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    • "The role of epigenetic mechanisms in alcohol-related breast cancer also has been investigated. In a recent study of the methylation profiles of 1,413 CpG sites, Christensen and colleagues (2010) showed a strong trend toward decreased DNA methylation with increasing alcohol intake, and a trend toward increased methylation with increasing dietary folate. Other studies have shown altered methylation patterns for several genes associated with alcohol consumption, including hyper-methylation of the ER-a (Zhu et al. 2003) and E-cadherin genes (Tao et al. 2011) and hypomethylation of p16 (Tao et al. 2011). "
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    ABSTRACT: Cancer is one of the most significant diseases associated with chronic alcohol consumption, and chronic drinking is a strong risk factor for cancer, particularly of the upper aerodigestive tract, liver, colorectum, and breast. Several factors contribute to alcohol-induced cancer development (i.e., carcinogenesis), including the actions of acetaldehyde, the first and primary metabolite of ethanol, and oxidative stress. However, increasing evidence suggests that aberrant patterns of DNA methylation, an important epigenetic mechanism of transcriptional control, also could be part of the pathogenetic mechanisms that lead to alcohol-induced cancer development. The effects of alcohol on global and local DNA methylation patterns likely are mediated by its ability to interfere with the availability of the principal biological methyl donor, S-adenosylmethionine (SAMe), as well as pathways related to it. Several mechanisms may mediate the effects of alcohol on DNA methylation, including reduced folate levels and inhibition of key enzymes in one-carbon metabolism that ultimately lead to lower SAMe levels, as well as inhibition of activity and expression of enzymes involved in DNA methylation (i.e., DNA methyltransferases). Finally, variations (i.e., polymorphisms) of several genes involved in one-carbon metabolism also modulate the risk of alcohol-associated carcinogenesis.
    Full-text · Article · Mar 2013 · Alcohol research : current reviews
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    • "In multiple meta-analyses of prospective and case–control studies of breast cancer, a 10% excess risk for each alcoholic drink per day has been reported (Hamajima et al., 2002; Key et al., 2006). A study of breast tumor DNA methylation profiles demonstrated a significant, independent association (controlling for age, dietary folate, and other variables) between alcohol intake and tumor DNA methylation profile (based on 1413 CpG loci; Christensen et al., 2010). In addition to DNA methylation, ethanol exposure has been shown to selectively acetylate histone H3 at lysine 9 (H3K9) in primary culture of rat hepatocytes (Park et al., 2003) and in rats in vivo (Kim and Shukla, 2006), though studies in humans are necessary . "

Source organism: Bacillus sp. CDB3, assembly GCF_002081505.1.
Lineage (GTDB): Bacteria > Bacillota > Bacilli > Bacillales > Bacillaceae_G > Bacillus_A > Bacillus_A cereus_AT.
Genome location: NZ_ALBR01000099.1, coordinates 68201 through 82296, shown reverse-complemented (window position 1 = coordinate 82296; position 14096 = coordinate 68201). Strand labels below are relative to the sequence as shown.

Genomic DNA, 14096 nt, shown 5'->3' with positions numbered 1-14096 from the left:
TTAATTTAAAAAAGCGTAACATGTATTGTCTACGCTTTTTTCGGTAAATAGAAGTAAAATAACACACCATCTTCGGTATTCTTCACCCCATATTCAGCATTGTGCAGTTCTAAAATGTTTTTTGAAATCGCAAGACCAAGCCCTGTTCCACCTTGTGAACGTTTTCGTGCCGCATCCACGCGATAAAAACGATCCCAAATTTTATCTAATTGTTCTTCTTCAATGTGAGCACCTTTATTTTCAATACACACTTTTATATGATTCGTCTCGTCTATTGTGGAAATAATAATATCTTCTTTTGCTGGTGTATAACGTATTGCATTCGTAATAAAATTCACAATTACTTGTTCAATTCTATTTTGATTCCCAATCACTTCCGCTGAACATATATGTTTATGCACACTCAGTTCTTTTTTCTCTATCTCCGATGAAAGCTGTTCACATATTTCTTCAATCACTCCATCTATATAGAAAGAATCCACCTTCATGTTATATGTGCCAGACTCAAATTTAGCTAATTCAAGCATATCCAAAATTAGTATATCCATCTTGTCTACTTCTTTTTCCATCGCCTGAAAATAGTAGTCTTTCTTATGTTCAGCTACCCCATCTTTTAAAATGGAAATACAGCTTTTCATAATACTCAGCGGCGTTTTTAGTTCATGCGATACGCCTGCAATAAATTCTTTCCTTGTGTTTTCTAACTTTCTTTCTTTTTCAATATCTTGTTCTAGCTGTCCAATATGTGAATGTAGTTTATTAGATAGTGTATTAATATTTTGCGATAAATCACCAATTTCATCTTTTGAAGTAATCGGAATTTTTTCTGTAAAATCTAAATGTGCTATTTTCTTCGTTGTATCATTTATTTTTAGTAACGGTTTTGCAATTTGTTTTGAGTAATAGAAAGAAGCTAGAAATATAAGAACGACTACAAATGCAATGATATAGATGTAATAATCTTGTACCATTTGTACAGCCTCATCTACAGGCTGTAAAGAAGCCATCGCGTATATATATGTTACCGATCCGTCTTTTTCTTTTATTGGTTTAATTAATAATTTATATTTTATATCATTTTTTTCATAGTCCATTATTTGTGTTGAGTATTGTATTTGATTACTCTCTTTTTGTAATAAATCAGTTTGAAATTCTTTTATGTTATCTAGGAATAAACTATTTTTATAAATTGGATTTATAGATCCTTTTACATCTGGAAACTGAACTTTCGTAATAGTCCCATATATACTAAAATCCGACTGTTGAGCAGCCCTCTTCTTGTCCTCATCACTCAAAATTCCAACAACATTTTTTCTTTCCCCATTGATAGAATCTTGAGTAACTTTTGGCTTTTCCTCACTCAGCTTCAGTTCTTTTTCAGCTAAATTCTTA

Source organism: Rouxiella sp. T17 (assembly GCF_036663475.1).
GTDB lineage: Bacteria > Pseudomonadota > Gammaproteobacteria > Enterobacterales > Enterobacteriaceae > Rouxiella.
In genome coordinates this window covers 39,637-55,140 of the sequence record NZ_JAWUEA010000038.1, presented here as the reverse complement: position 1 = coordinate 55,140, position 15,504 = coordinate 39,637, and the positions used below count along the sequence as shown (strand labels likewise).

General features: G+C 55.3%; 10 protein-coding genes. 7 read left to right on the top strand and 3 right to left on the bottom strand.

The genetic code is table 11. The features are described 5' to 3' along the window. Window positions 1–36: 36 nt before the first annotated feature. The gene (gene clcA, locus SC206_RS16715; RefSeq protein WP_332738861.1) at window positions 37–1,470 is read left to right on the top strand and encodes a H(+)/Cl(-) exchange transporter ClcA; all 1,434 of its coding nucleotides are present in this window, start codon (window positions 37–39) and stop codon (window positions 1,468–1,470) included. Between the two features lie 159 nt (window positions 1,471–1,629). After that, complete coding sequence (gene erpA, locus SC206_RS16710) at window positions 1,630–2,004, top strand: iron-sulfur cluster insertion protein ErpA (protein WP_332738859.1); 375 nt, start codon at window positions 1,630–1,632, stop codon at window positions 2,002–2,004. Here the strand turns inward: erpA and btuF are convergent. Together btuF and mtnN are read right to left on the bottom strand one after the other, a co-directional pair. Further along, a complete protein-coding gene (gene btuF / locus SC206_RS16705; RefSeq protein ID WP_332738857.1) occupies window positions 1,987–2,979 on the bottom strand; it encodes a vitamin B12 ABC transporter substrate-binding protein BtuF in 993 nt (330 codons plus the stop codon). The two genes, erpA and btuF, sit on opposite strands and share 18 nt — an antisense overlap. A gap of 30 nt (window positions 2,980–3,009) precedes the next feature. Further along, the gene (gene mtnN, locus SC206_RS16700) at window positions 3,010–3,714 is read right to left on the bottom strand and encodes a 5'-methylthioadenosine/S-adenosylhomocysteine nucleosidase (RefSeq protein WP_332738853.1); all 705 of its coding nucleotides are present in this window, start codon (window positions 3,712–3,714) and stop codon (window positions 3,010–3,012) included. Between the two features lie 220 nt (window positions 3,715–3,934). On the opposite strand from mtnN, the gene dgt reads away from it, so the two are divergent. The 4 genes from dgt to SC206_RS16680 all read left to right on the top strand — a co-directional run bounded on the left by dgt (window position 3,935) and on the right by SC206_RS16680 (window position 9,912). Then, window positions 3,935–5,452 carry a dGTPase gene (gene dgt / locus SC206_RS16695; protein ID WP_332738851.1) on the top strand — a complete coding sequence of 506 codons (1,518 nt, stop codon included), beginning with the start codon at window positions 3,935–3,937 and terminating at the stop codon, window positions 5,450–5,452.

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    ABSTRACT: This review considers the emerging relationships between environmental factors and epigenetic alterations and the application of genome-wide assessments to better define these relationships. First we will briefly cover epigenetic programming in development, one-carbon metabolism, and exposures that may disrupt normal developmental programming of epigenetic states. In addition, because a large portion of epigenetic research has focused on cancer, we discuss exposures associated with carcinogenesis including asbestos, alcohol, radiation, arsenic, and air pollution. Research on other exposures that may affect epigenetic states such as endocrine disruptors is also described, and we also review the evidence for epigenetic alterations associated with aging that may reflect cumulative effects of exposures. From this evidence, we posit potential mechanisms by which exposures modify epigenetic states, noting that understanding the true effect of environmental exposures on the human epigenome will require additional research with appropriate epidemiologic studies and application of novel technologies. With a more comprehensive understanding of the affects of exposures on the epigenome, including consideration of genetic background, the prediction of the toxic potential of new compounds may be more readily achieved, and may lead to the development of more personalized disease prevention and treatment strategies.
    Preview · Article · Nov 2011 · Frontiers in Genetics